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April 29, 2010

The Foul Factor

Filed under: Uncategorized — Kevin Pelton @ 1:06 pm

Yesterday, John Hollinger had one of the most interesting takes on the playoffs thus far when he studied how the Denver Nuggets’ foul rate has changed since Adrian Dantley replaced George Karl on the sidelines (Insider only).

Given the eye-popping differentials in foul calls and free throw attempts, we have to ask if human nature has made some officials respond different to Dantley than to a more intimidating, permanent coach like Jerry Sloan. Are the refs more likely to call, say, three charging fouls in a half on a team’s superstar, or call a delay-of-game violation for a technical foul with three minutes left in a close playoff game, or make a dramatic zip-your-lips gesture to the bench as if lecturing a room full of third-graders if the person reacting to that call is basically the substitute teacher?

They’re the best officials in the world. But they’re only human, after all.

I was compelled to look into the numbers a bit more, focusing on Denver’s free throw attempts per game. If my math is right (and comparing two samples is a little tricky from a statistical standpoint), the difference between the Nuggets’ 31.6 attempts per night under Karl and 27.1 with Dantley during the regular season is statistically significant.

The fact that Denver played more road games than home (11 out of 19) with Dantley does mitigate that a little bit. I ran a regression attempting to relate the Nuggets’ free throw attempts to game location, pace and opponents’ tendency to put teams on the free throw line, adding the coach as a dummy variable. With this adjustment, Dantley’s impact on the team’s free throw attempts per night drops slightly to 3.1 per game and is no longer quite statistically significant. Still, the magnitude of the effect is considerable.

Now, the main reaction to Hollinger’s piece has been commentary on the fact that free throw attempts evened out in the Denver-Utah series last night, with the Nuggets getting to the charity stripe 42 times to the Jazz’s 25 in their Game Five win. That stat can’t be considered in a vacuum; Denver was playing at home, was desperate to extend the series and played much more energetic basketball than in its three straight losses. Still, to the extent the Nuggets haven’t been getting calls under Dantley, that certainly wasn’t the case last night, and the situation being made public may well have had something to do with that. In fact, Hollinger predicted as much.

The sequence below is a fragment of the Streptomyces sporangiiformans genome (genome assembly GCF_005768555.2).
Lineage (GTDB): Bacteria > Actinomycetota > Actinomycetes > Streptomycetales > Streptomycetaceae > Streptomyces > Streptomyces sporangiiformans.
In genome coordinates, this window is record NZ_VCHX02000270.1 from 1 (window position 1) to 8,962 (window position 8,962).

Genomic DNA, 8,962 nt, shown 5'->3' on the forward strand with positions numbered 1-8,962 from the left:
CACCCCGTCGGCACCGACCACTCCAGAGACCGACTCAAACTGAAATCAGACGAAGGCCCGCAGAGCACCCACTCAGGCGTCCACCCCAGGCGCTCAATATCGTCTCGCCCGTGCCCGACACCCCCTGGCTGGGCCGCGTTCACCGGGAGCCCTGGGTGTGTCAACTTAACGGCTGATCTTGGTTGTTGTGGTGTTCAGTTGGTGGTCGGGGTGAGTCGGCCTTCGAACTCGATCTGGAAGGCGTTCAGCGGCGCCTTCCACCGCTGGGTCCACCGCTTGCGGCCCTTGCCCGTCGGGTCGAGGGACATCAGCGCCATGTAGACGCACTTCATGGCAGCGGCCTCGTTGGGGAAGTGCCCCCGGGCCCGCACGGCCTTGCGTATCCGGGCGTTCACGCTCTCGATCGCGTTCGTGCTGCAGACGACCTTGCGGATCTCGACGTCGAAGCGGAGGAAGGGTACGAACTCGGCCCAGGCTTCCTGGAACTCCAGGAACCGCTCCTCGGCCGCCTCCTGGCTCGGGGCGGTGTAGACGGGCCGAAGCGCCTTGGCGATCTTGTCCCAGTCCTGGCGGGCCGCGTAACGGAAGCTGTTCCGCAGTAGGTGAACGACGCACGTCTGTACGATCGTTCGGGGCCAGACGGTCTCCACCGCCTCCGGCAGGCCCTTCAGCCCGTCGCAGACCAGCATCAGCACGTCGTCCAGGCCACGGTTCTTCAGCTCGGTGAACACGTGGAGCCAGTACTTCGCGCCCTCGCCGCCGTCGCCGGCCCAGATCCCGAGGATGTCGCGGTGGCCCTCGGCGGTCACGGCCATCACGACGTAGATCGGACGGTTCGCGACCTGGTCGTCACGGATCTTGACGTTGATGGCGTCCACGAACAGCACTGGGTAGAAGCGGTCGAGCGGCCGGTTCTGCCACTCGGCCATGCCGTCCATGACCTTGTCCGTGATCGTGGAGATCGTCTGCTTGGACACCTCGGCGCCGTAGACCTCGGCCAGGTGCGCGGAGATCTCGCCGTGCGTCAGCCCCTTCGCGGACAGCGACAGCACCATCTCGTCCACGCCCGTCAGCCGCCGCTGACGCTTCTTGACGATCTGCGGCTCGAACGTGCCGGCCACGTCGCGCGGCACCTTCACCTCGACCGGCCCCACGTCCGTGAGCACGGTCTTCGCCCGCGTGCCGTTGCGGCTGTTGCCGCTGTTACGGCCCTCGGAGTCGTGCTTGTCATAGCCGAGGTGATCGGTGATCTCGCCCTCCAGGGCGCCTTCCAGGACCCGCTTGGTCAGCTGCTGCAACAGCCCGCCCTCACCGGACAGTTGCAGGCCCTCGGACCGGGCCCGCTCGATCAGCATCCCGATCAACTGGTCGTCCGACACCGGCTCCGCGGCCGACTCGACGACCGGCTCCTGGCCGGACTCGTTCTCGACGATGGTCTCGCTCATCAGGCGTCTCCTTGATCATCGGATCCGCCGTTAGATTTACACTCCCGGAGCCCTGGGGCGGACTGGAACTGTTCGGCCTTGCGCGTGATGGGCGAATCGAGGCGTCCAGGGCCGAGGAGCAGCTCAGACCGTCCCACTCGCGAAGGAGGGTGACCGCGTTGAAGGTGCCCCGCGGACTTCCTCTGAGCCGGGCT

What strikes me is whether we can quantify how other coaches affect the way their teams are refereed. This would be tricky, for any number of reasons–predicting fouls from the stats is challenging, and disentangling players’ existing foul rates from the effect of coaches when most of them tend to work together for multiple seasons is tough–but surely this can’t be the only case where a coach makes a difference at the free throw line. One I investigated in the WNBA was whether the imposing Bill Laimbeer helped his team by intimidating referees (and whether this effect wore off over time). Such a study is probably beyond my statistical capabilities, and I don’t like making work for other people, but I’d love to see one done.

Kevin Pelton is an author of Basketball Prospectus. You can contact Kevin by clicking here or click here to see Kevin’s articles. Follow Kevin on Twitter at @kpelton.

April 26, 2010

Playoff Prospectus: The Disappearing Denver Defense

Filed under: Uncategorized — Kevin Pelton @ 7:31 pm

Editor’s note: Because of the server switch, we are still unable to post articles on Basketball Prospectus. Please bear with us on some of the effects, including the BBP stat pages being unavailable. Here is my Playoff Prospectus on three of Sunday’s four playoff games. Bradford wrote about the Chicago-Cleveland game, which he attended.
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April 24, 2010

Prospectus Server Switch

Filed under: Uncategorized — Bradford Doolittle @ 3:05 pm

If you don’t read the baseball side of the Prospectus Empire, Dave Pease’s post here foretells of a weekend server transfer, which affects us on the hoops side as well. If you see some funky things on the site, this is why and it’s only temporary. We should be back to normal programming on Monday and the site should be faster than ever. The glitches–I think–have affected us a little more behind the scenes in terms of posting, etc., but if you have noticed slow page loading or other problems, hang with us. All should be better after tomorrow.

April 22, 2010

Tournament salvation, punditry-fail

Filed under: Uncategorized — John Gasaway @ 11:17 pm

Today the NCAA announced a new 14-year, $10.8 billion deal (which I immediately saw misprinted as $10.8 million) with CBS and Turner Broadcasting for the rights to the men’s D-I basketball tournament. Ironically it took the NCAA three whole paragraphs to get to the part that everyone’s been talking about for months:

Last Wednesday, the NCAA Division I Men’s Basketball Committee unanimously passed a recommendation to the Division I Board of Directors to increase the tournament field size to 68 teams beginning with the 2011 championship. The Board will review the recommendation at its April 29 meeting.

In other words, expansion has at last reared its ugly head. In the form of three additional play-in games.

Upon hearing the news my first reaction was a shout of joy. My second reaction was that, with the shining and outstanding exceptions of John Ourand and Michael Smith of the Sports Business Journal, the college hoops punditry was absolutely dreadful at their jobs throughout this entire 80-day saga, one that started with a report on February 1 saying expansion to 96 teams was “a done deal.”